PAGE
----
'Fences, the centerpiece of August Wilson's epic ten-play cycle, is a moving tale of one man's struggle to create a home and family in a world that seems bent on destroying his dreams. Menson-Furr displays her considerable talents as an award-winning teacher, explaining the play with a straight-forward facility that should connect with students of all levels. This is an excellent introduction to one of the most important American plays of the late 20th century, serving also as an excellent introduction to August Wilson, one of the most important American playwrights of the last fifty years.
August Wilson was named Frederick August Kittel when he was born to a German father and an African American mother in 1945. Only two decades remain, the first years of the century and the 1990's. Fences is his play about blacks in the 1950's. Beginning in 1957, between the Korean and Vietnam wars, Fences ends in 1965, but the themes of the play directly place its consciousness in a pre-civil-rights-movement, pre-Vietnam-war-era psyche. Fences takes place in a still latent time. Like the popular Sam Cooke song of the day proclaims, "A Change is Gonna Come," but not quite yet (Nadel, pp 56-299).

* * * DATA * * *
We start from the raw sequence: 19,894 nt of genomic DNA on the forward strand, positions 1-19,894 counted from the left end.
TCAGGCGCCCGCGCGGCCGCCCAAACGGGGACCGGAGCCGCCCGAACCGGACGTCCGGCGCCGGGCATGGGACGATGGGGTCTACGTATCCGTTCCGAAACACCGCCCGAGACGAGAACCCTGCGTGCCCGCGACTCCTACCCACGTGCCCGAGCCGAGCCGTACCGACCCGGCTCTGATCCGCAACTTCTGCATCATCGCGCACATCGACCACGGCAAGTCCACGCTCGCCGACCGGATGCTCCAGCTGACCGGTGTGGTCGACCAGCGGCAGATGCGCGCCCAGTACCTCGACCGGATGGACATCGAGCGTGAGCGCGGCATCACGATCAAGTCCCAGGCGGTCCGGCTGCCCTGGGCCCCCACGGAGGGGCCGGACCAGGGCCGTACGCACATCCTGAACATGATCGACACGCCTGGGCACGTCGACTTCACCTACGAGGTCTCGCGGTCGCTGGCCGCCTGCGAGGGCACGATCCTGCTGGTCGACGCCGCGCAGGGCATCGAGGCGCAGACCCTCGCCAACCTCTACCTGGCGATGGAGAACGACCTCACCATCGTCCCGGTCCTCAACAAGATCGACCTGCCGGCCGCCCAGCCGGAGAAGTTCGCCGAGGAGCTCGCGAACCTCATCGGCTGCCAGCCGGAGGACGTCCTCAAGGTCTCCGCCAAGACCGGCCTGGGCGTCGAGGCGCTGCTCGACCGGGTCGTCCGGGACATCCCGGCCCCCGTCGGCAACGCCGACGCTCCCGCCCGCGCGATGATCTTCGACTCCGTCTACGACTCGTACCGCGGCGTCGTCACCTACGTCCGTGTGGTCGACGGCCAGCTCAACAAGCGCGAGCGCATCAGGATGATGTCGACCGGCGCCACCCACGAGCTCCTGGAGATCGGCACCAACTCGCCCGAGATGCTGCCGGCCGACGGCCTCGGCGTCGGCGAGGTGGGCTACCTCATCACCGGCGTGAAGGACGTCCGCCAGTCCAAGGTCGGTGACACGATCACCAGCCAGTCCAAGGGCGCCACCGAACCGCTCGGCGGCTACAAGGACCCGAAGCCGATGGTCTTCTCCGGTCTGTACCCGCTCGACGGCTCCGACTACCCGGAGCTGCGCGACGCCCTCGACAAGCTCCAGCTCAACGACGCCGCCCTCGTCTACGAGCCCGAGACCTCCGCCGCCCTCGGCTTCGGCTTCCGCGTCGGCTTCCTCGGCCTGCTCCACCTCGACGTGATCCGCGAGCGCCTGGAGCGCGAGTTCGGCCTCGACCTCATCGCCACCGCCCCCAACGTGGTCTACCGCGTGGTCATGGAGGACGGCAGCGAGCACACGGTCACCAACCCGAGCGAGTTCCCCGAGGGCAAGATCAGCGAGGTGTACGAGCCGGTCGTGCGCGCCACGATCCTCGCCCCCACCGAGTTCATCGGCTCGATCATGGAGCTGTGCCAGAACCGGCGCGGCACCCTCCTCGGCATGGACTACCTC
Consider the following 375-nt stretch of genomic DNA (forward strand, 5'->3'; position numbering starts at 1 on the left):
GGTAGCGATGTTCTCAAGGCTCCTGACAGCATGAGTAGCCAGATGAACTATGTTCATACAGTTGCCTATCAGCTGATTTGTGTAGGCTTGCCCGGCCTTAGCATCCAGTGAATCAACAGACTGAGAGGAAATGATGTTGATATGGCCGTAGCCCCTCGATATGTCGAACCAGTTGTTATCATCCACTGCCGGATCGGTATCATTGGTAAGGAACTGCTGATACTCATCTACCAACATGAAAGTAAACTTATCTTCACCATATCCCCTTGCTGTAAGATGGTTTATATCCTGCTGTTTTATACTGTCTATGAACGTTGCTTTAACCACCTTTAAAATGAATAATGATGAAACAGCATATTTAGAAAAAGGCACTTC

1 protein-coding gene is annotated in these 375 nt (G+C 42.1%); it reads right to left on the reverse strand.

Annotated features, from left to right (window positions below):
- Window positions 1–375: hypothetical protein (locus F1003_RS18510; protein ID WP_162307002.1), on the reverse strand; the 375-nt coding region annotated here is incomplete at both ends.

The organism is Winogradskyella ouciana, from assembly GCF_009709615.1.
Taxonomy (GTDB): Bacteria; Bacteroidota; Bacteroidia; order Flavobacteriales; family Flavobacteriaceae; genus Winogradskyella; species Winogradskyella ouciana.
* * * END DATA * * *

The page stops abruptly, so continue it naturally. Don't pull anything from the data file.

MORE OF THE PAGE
In Fences as in Wilson's other plays, a tragic character helps pave the way for other blacks to have opportunities under conditions they were never free to experience, but never reap from their own sacrifice and talents themselves. This is Troy Maxson's situation. Troy's last name, "Maxson," is a compressed reference to the Mason-Dixon line, considered as the imaginary line originally conceived of in 1820 to define the separation between the slave states and the free states. Maxson represents an amalgamation of Troy's history in the south and present life in the north that are inextricably linked (Brustein, Robert, ...